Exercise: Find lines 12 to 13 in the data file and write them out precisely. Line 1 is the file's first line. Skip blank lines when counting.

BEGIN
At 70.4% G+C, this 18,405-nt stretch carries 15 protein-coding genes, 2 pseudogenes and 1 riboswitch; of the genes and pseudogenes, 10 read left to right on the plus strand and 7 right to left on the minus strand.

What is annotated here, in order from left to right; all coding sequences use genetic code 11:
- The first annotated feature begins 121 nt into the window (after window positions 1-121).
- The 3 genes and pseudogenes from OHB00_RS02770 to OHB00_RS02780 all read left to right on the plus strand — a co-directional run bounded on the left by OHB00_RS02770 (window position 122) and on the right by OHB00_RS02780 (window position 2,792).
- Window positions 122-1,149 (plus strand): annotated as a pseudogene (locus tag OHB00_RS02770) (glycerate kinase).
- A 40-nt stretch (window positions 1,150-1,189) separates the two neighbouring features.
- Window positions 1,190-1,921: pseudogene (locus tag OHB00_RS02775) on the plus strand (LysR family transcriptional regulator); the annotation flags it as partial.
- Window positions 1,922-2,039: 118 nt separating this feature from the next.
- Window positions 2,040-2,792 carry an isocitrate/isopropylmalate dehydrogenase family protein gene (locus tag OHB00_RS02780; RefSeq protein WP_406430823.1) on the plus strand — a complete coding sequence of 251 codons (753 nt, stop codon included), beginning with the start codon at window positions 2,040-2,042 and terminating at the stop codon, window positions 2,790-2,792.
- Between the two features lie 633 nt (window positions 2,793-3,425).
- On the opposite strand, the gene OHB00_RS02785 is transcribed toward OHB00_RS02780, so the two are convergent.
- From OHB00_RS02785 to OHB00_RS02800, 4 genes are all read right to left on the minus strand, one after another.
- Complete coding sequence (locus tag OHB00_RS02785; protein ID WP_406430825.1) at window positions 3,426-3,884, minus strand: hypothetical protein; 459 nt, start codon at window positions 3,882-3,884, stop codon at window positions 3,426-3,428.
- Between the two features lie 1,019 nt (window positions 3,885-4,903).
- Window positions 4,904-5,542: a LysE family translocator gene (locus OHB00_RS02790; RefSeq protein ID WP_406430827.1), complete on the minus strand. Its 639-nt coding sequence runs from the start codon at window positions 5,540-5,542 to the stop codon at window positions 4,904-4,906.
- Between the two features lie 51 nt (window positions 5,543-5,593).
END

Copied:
- From OHB00_RS02785 to OHB00_RS02800, 4 genes are all read right to left on the minus strand, one after another.
- Complete coding sequence (locus tag OHB00_RS02785; protein ID WP_406430825.1) at window positions 3,426-3,884, minus strand: hypothetical protein; 459 nt, start codon at window positions 3,882-3,884, stop codon at window positions 3,426-3,428.